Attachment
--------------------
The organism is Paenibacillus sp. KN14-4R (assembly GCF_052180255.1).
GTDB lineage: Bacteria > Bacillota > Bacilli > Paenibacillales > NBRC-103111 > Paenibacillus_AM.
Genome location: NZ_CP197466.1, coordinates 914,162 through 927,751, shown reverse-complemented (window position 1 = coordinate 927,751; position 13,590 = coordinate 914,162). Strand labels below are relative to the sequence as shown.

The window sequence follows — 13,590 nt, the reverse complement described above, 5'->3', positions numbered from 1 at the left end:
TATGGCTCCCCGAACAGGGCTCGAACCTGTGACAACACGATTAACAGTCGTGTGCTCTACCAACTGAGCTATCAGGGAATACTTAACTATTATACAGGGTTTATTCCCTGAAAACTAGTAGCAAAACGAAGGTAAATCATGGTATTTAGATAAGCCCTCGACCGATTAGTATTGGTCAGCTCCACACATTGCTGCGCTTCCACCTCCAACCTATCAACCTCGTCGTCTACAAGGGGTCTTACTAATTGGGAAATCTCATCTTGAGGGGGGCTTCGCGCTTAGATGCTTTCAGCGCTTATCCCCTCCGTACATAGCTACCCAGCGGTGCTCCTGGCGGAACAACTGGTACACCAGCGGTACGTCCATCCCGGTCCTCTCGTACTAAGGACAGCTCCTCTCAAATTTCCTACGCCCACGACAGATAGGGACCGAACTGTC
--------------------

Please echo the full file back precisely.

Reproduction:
The organism is Paenibacillus sp. KN14-4R (assembly GCF_052180255.1).
GTDB lineage: Bacteria > Bacillota > Bacilli > Paenibacillales > NBRC-103111 > Paenibacillus_AM.
Genome location: NZ_CP197466.1, coordinates 914,162 through 927,751, shown reverse-complemented (window position 1 = coordinate 927,751; position 13,590 = coordinate 914,162). Strand labels below are relative to the sequence as shown.

The window sequence follows — 13,590 nt, the reverse complement described above, 5'->3', positions numbered from 1 at the left end:
TATGGCTCCCCGAACAGGGCTCGAACCTGTGACAACACGATTAACAGTCGTGTGCTCTACCAACTGAGCTATCAGGGAATACTTAACTATTATACAGGGTTTATTCCCTGAAAACTAGTAGCAAAACGAAGGTAAATCATGGTATTTAGATAAGCCCTCGACCGATTAGTATTGGTCAGCTCCACACATTGCTGCGCTTCCACCTCCAACCTATCAACCTCGTCGTCTACAAGGGGTCTTACTAATTGGGAAATCTCATCTTGAGGGGGGCTTCGCGCTTAGATGCTTTCAGCGCTTATCCCCTCCGTACATAGCTACCCAGCGGTGCTCCTGGCGGAACAACTGGTACACCAGCGGTACGTCCATCCCGGTCCTCTCGTACTAAGGACAGCTCCTCTCAAATTTCCTACGCCCACGACAGATAGGGACCGAACTGTC